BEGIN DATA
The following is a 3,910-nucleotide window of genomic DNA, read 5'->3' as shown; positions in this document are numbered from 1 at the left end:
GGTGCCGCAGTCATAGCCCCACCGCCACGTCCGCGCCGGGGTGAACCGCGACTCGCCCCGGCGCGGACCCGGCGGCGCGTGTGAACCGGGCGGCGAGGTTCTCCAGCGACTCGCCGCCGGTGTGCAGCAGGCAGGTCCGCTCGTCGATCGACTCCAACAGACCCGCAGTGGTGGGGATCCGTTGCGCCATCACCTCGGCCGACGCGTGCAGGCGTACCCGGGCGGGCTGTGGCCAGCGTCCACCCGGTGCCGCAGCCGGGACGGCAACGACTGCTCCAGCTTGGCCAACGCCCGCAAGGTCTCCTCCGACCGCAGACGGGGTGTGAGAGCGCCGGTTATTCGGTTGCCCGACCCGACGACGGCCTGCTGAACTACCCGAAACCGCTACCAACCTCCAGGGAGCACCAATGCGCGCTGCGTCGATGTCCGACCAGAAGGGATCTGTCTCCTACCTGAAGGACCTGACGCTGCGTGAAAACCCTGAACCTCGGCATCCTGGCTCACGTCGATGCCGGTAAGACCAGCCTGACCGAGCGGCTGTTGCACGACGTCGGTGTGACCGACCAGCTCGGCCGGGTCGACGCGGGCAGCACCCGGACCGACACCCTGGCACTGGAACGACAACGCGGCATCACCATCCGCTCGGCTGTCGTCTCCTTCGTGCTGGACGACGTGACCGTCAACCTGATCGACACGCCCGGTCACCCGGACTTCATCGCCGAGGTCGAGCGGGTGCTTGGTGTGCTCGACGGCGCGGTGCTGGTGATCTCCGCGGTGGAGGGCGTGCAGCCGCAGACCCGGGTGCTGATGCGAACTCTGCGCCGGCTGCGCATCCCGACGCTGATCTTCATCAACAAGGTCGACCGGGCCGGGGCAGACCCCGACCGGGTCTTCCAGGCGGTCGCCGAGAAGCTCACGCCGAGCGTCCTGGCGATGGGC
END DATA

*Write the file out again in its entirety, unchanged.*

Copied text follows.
The following is a 3,910-nucleotide window of genomic DNA, read 5'->3' as shown; positions in this document are numbered from 1 at the left end:
GGTGCCGCAGTCATAGCCCCACCGCCACGTCCGCGCCGGGGTGAACCGCGACTCGCCCCGGCGCGGACCCGGCGGCGCGTGTGAACCGGGCGGCGAGGTTCTCCAGCGACTCGCCGCCGGTGTGCAGCAGGCAGGTCCGCTCGTCGATCGACTCCAACAGACCCGCAGTGGTGGGGATCCGTTGCGCCATCACCTCGGCCGACGCGTGCAGGCGTACCCGGGCGGGCTGTGGCCAGCGTCCACCCGGTGCCGCAGCCGGGACGGCAACGACTGCTCCAGCTTGGCCAACGCCCGCAAGGTCTCCTCCGACCGCAGACGGGGTGTGAGAGCGCCGGTTATTCGGTTGCCCGACCCGACGACGGCCTGCTGAACTACCCGAAACCGCTACCAACCTCCAGGGAGCACCAATGCGCGCTGCGTCGATGTCCGACCAGAAGGGATCTGTCTCCTACCTGAAGGACCTGACGCTGCGTGAAAACCCTGAACCTCGGCATCCTGGCTCACGTCGATGCCGGTAAGACCAGCCTGACCGAGCGGCTGTTGCACGACGTCGGTGTGACCGACCAGCTCGGCCGGGTCGACGCGGGCAGCACCCGGACCGACACCCTGGCACTGGAACGACAACGCGGCATCACCATCCGCTCGGCTGTCGTCTCCTTCGTGCTGGACGACGTGACCGTCAACCTGATCGACACGCCCGGTCACCCGGACTTCATCGCCGAGGTCGAGCGGGTGCTTGGTGTGCTCGACGGCGCGGTGCTGGTGATCTCCGCGGTGGAGGGCGTGCAGCCGCAGACCCGGGTGCTGATGCGAACTCTGCGCCGGCTGCGCATCCCGACGCTGATCTTCATCAACAAGGTCGACCGGGCCGGGGCAGACCCCGACCGGGTCTTCCAGGCGGTCGCCGAGAAGCTCACGCCGAGCGTCCTGGCGATGGGC